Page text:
Birding in Taiwan



Birds in Taiwan

Endemic Species

Collared Bush-Robin


Formosan Magpie

Formosan Whistling-Thrush

Mikado Pheasant

Steere's Liocichla

Styan's Bulbul

Swinhoe's Pheasant

Taiwan Barwing

Taiwan Bush-Warbler

Taiwan Partridge

Taiwan Yuhina

White-eared Sibia

White-whiskered Laughingthrush

Yellow Tit


Endemic Sub-Species

Alpine Accentor


Black-browed Barbet

Black-naped Monarch

Black Bulbul

Black Drongo

Bronzed Drongo

Brown-eared Bulbul

Chinese Bamboo-Partridge

Collared Finchbill

Collared Scops-Owl

Crested Goshawk

Crested Serpent-Eagle

Eurasian Jay

Eurasian Nutcracker

Gray-cheeked Fulvetta

Gray Treepie


Island Thrush

Lanyu’ Scops-Owl

Oriental Skylark

Oriental Turtle-Dove

Pygmy Wren-Babbler

Ring-necked Pheasant

Streak-breasted Scimitar-Babbler

Vinaceous Rosefinch

Whistling Green-Pigeon

White-bellied Green-Pigeon

White-browed Bush-Robin

White-browed Shortwing

Winter Wren


More Birds in Taiwan

Black-faced Spoonbill

Black-naped Oriole

Black-throated Tit

Black-winged Stilt

Chinese Crested Tern

Common Kingfisher

Common Moorhen

Daurian Redstart

Fairy Pitta

Gray-chinned Minivet

Gray-faced Buzzard

Gray Heron

Greater Painted-Snipe

Japanese White-eye

Little Forktail

Malayan Night-heron

Red Collared-Dove

Spotted Dove

White-breasted Waterhen



Accipiter virgatus fuscipectus


Endemic subspecies

The Besra is a medium-sized (23-36 cm) dark hawk.  The adult male is dark gray above, with blackish bars on the tail.  The underparts are white with rufous and brown bars, and the throat is white with a black mesial stripe.  The iris, legs and feet are yellow, and the bill is black with a yellow cere.  The female is larger than the male, and generally browner.  The barring on the male of the Taiwan race fuscipectus is more brownish than rufous, and it is brownish-gray above rather than pure gray as in the mainland races, so that differences between males and females are small when viewed from above.  Immatures are brown, with a more strongly streaked breast.  In flight, the Besra shows rounded wings and a longish tail.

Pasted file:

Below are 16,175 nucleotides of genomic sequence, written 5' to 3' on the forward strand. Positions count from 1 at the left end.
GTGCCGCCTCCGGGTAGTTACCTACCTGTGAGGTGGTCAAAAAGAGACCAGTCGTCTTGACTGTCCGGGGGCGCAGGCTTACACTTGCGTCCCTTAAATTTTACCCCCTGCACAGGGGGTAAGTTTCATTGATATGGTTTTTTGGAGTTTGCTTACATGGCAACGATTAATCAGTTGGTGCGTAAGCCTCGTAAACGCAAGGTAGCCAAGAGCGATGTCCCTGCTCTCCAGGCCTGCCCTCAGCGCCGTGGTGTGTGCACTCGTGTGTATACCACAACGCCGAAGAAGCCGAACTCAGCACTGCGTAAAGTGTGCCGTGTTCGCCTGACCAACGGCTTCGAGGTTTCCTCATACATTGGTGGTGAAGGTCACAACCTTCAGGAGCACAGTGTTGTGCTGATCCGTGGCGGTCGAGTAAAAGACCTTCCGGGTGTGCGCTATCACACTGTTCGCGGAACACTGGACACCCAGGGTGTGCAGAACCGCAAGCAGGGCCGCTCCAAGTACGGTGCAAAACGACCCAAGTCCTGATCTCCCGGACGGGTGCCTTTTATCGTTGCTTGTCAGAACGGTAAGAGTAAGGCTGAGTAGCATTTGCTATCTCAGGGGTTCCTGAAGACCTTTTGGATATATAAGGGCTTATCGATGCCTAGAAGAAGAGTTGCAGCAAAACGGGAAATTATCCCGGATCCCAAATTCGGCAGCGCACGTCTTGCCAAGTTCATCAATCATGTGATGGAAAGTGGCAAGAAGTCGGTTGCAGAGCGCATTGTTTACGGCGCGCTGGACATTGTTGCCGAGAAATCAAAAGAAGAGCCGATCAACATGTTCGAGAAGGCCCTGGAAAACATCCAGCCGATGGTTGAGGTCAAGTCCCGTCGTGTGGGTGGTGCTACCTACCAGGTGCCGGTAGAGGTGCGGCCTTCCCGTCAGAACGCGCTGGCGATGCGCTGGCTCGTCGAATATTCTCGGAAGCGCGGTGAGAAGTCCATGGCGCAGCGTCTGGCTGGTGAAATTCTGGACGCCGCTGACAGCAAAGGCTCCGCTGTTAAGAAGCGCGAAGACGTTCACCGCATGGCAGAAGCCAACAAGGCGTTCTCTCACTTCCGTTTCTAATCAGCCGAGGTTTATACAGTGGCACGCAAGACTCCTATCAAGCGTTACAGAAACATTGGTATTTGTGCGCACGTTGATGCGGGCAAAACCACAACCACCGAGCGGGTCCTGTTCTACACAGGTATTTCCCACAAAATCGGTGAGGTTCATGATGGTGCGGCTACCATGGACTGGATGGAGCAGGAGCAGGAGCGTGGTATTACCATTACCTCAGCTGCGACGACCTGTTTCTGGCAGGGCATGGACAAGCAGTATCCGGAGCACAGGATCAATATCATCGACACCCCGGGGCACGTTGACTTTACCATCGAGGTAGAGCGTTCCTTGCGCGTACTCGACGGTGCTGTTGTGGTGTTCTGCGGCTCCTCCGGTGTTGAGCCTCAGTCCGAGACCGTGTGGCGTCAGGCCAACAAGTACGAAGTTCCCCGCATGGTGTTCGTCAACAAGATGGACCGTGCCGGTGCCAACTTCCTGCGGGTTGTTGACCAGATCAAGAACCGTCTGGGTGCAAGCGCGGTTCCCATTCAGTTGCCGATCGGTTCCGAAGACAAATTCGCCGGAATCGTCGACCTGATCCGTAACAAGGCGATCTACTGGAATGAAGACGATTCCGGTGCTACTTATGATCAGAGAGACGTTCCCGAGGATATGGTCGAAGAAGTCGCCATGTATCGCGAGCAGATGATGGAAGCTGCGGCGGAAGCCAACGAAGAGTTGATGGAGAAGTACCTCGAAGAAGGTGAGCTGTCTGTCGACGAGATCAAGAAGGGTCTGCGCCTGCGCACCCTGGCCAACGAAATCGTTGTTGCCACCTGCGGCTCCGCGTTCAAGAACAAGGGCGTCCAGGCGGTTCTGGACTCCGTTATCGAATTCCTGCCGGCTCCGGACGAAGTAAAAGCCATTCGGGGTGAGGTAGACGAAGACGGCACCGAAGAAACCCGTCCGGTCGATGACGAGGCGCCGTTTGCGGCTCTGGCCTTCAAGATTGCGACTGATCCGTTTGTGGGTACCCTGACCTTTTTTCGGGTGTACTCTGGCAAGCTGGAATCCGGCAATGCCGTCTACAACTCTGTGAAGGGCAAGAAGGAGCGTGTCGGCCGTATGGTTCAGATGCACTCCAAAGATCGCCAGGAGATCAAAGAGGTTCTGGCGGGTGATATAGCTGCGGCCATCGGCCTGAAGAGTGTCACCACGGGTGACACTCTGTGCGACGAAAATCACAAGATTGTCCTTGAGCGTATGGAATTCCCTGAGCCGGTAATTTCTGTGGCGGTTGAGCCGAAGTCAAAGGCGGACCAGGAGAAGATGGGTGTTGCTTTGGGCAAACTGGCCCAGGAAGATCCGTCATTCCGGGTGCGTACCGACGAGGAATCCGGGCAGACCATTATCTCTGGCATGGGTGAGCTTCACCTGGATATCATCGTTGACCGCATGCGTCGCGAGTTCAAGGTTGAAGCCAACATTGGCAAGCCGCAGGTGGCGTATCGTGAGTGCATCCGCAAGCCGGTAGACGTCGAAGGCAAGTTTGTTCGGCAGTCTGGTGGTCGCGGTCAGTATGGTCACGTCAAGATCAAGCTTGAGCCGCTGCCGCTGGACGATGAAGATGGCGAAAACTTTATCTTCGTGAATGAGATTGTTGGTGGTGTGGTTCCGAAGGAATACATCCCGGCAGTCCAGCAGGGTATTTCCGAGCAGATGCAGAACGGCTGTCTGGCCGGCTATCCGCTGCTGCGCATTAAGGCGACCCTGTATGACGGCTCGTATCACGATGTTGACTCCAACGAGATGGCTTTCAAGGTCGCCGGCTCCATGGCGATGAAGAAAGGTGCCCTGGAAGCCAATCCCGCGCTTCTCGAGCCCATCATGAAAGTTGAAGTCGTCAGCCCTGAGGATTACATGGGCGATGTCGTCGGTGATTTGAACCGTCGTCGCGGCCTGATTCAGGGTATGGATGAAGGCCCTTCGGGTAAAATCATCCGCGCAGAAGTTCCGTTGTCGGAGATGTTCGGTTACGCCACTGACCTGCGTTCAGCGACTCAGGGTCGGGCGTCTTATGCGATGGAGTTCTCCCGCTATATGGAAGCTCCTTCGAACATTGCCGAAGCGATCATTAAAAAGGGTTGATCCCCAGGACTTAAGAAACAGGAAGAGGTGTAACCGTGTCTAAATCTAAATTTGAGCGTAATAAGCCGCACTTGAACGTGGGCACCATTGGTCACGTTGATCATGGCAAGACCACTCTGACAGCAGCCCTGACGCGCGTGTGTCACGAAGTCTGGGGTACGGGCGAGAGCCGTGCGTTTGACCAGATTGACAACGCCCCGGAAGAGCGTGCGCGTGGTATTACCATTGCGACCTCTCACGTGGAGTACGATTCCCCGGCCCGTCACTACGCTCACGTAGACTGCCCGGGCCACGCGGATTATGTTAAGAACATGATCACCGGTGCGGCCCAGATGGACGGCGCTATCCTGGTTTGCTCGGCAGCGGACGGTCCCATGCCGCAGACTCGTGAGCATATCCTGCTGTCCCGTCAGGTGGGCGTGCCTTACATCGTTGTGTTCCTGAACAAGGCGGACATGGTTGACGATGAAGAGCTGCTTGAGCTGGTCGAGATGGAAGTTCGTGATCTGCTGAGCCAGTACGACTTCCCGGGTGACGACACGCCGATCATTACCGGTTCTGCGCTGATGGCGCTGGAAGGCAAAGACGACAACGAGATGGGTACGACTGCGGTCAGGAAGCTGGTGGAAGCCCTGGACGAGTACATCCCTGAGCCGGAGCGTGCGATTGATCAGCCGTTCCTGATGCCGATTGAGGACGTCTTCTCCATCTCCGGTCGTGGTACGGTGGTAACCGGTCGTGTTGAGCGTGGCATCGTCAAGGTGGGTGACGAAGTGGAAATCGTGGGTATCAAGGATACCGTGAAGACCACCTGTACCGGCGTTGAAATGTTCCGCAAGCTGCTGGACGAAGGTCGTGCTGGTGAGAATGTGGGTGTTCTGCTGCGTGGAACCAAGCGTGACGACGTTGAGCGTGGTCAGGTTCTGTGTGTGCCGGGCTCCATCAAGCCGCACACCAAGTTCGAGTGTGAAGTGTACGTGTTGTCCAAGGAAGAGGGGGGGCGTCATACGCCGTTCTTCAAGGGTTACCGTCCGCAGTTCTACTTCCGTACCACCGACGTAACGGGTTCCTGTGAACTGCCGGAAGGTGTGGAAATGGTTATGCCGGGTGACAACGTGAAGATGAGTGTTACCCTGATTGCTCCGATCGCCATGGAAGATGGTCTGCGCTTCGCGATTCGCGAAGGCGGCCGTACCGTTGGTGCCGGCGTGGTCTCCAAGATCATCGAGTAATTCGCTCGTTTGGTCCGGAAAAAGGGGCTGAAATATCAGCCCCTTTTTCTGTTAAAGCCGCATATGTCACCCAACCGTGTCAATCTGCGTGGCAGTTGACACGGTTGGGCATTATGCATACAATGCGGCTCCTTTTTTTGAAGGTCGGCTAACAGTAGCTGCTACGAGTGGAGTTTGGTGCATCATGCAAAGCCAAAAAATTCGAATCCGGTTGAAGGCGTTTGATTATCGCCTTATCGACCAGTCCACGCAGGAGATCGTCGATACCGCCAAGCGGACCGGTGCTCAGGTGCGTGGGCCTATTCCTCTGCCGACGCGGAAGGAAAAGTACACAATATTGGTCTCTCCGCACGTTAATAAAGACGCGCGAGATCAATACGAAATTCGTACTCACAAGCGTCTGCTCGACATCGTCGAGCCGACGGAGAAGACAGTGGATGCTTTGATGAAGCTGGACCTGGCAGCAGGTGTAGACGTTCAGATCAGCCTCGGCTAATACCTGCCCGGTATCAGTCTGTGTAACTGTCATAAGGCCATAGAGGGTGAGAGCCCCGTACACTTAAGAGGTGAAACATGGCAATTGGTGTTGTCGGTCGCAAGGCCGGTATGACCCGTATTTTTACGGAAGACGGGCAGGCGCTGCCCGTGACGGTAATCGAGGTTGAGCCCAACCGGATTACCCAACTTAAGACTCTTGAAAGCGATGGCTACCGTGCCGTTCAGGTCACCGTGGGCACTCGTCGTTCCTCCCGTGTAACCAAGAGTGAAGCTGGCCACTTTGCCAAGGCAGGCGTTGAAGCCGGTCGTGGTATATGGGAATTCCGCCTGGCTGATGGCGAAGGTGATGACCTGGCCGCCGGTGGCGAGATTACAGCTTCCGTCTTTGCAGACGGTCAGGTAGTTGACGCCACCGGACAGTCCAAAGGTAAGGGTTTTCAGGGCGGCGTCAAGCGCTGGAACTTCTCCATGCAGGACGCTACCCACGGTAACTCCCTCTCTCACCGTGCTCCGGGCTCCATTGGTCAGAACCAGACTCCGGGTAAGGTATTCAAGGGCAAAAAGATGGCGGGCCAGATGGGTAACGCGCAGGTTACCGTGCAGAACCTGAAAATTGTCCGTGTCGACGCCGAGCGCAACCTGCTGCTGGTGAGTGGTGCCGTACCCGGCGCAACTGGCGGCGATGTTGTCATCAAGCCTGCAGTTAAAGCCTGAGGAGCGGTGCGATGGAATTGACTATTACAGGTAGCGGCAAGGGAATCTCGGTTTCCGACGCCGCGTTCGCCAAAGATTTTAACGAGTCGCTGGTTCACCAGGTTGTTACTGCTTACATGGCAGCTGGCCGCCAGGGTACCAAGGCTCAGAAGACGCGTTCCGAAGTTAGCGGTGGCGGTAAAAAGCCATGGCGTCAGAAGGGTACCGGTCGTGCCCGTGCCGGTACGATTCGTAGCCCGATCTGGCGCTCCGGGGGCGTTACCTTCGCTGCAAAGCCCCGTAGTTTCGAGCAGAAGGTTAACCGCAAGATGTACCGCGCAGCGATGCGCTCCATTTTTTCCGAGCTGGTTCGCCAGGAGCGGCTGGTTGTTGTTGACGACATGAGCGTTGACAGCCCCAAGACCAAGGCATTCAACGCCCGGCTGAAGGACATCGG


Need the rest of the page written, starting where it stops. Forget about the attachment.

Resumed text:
The Besra inhabits a wide variety of forests from sea level to 2400 m.  Its food consists mainly of birds, but also of insects, lizards and small mammals.  It hunts by sitting quietly in the forest waiting for its prey.  Avian prey is usually captured following a quick aerial chase.  Both sexes participate in building the small nest which is usually placed 15-25 m. up in a large tree in the forest and is lined with green leaves.  Usually 2-4 eggs are laid.  The Besra is a common resident of Taiwan year-round.


References:  A Field Guide to the Birds of China (Mackinnon and Phillipps);  Handbook of Birds of the World Vol. 2; N. J. Collar, “Endemic subspecies of Taiwan birds—first impressions”, in Birding ASIA, Number 2, December 2004